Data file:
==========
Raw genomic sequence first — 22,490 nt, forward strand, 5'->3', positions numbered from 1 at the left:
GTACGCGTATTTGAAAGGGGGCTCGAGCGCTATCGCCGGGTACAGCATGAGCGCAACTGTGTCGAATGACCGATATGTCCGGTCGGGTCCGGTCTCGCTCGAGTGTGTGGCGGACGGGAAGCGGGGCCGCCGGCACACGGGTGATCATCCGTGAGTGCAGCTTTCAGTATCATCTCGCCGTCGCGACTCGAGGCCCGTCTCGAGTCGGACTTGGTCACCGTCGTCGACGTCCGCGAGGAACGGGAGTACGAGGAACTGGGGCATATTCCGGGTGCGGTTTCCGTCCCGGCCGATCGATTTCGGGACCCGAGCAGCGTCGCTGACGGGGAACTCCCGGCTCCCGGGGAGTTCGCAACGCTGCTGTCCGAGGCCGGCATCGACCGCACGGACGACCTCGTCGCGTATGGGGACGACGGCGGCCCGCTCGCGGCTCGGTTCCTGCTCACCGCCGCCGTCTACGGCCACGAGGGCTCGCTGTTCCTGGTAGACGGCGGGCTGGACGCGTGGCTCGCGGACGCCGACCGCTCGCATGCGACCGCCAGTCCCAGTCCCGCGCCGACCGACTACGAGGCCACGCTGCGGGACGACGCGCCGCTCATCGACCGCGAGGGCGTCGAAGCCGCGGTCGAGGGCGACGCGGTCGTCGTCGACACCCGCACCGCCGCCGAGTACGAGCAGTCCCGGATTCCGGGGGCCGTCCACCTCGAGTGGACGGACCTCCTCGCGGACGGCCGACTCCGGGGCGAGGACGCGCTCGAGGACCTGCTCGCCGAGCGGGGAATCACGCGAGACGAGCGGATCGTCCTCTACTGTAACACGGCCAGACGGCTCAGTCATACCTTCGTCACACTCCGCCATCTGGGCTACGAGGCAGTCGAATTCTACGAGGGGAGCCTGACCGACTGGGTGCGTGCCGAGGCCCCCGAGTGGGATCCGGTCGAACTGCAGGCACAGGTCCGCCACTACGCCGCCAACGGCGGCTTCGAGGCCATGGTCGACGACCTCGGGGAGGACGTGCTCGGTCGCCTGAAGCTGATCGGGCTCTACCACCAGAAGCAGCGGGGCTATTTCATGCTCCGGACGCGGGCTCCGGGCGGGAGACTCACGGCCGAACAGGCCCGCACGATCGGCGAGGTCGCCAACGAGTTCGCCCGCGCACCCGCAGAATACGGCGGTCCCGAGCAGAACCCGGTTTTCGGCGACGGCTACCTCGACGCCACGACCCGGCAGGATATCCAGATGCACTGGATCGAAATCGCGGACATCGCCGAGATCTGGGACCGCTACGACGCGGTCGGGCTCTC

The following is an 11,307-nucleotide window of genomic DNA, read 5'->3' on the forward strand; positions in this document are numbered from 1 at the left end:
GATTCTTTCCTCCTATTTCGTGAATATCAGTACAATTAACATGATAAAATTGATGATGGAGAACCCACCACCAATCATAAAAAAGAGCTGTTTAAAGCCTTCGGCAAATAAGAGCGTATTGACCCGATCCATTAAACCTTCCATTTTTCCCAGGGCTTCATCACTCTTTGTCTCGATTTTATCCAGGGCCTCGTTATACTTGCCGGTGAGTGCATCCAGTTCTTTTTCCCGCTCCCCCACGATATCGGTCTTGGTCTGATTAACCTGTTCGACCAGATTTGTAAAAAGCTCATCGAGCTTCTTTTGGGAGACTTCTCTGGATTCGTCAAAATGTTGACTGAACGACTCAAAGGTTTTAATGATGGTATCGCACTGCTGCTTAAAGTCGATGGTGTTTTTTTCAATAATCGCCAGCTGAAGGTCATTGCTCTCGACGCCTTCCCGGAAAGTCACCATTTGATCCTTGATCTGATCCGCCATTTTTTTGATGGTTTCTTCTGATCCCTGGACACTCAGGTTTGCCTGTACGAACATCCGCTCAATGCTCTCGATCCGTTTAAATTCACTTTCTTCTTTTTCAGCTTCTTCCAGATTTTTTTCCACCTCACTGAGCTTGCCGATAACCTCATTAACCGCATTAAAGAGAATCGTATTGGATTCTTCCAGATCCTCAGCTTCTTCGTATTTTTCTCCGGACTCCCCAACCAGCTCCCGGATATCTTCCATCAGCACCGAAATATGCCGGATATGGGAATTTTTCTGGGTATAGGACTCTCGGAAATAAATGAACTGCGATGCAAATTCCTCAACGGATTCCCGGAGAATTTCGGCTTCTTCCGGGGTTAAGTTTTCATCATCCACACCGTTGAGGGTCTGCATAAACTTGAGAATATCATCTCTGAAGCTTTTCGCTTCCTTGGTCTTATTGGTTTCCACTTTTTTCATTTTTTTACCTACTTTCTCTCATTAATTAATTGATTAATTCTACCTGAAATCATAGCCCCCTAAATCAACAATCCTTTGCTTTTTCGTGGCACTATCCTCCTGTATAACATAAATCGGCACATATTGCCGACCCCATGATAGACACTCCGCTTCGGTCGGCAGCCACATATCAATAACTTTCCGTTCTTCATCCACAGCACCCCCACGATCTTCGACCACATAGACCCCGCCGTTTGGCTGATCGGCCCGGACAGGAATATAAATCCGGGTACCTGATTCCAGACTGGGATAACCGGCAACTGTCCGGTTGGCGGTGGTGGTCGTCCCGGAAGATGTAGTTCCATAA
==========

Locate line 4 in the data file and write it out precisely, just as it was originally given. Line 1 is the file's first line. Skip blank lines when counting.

GATTCTTTCCTCCTATTTCGTGAATATCAGTACAATTAACATGATAAAATTGATGATGGAGAACCCACCACCAATCATAAAAAAGAGCTGTTTAAAGCCTTCGGCAAATAAGAGCGTATTGACCCGATCCATTAAACCTTCCATTTTTCCCAGGGCTTCATCACTCTTTGTCTCGATTTTATCCAGGGCCTCGTTATACTTGCCGGTGAGTGCATCCAGTTCTTTTTCCCGCTCCCCCACGATATCGGTCTTGGTCTGATTAACCTGTTCGACCAGATTTGTAAAAAGCTCATCGAGCTTCTTTTGGGAGACTTCTCTGGATTCGTCAAAATGTTGACTGAACGACTCAAAGGTTTTAATGATGGTATCGCACTGCTGCTTAAAGTCGATGGTGTTTTTTTCAATAATCGCCAGCTGAAGGTCATTGCTCTCGACGCCTTCCCGGAAAGTCACCATTTGATCCTTGATCTGATCCGCCATTTTTTTGATGGTTTCTTCTGATCCCTGGACACTCAGGTTTGCCTGTACGAACATCCGCTCAATGCTCTCGATCCGTTTAAATTCACTTTCTTCTTTTTCAGCTTCTTCCAGATTTTTTTCCACCTCACTGAGCTTGCCGATAACCTCATTAACCGCATTAAAGAGAATCGTATTGGATTCTTCCAGATCCTCAGCTTCTTCGTATTTTTCTCCGGACTCCCCAACCAGCTCCCGGATATCTTCCATCAGCACCGAAATATGCCGGATATGGGAATTTTTCTGGGTATAGGACTCTCGGAAATAAATGAACTGCGATGCAAATTCCTCAACGGATTCCCGGAGAATTTCGGCTTCTTCCGGGGTTAAGTTTTCATCATCCACACCGTTGAGGGTCTGCATAAACTTGAGAATATCATCTCTGAAGCTTTTCGCTTCCTTGGTCTTATTGGTTTCCACTTTTTTCATTTTTTTACCTACTTTCTCTCATTAATTAATTGATTAATTCTACCTGAAATCATAGCCCCCTAAATCAACAATCCTTTGCTTTTTCGTGGCACTATCCTCCTGTATAACATAAATCGGCACATATTGCCGACCCCATGATAGACACTCCGCTTCGGTCGGCAGCCACATATCAATAACTTTCCGTTCTTCATCCACAGCACCCCCACGATCTTCGACCACATAGACCCCGCCGTTTGGCTGATCGGCCCGGACAGGAATATAAATCCGGGTACCTGATTCCAGACTGGGATAACCGGCAACTGTCCGGTTGGCGGTGGTGGTCGTCCCGGAAGATGTAGTTCCATAA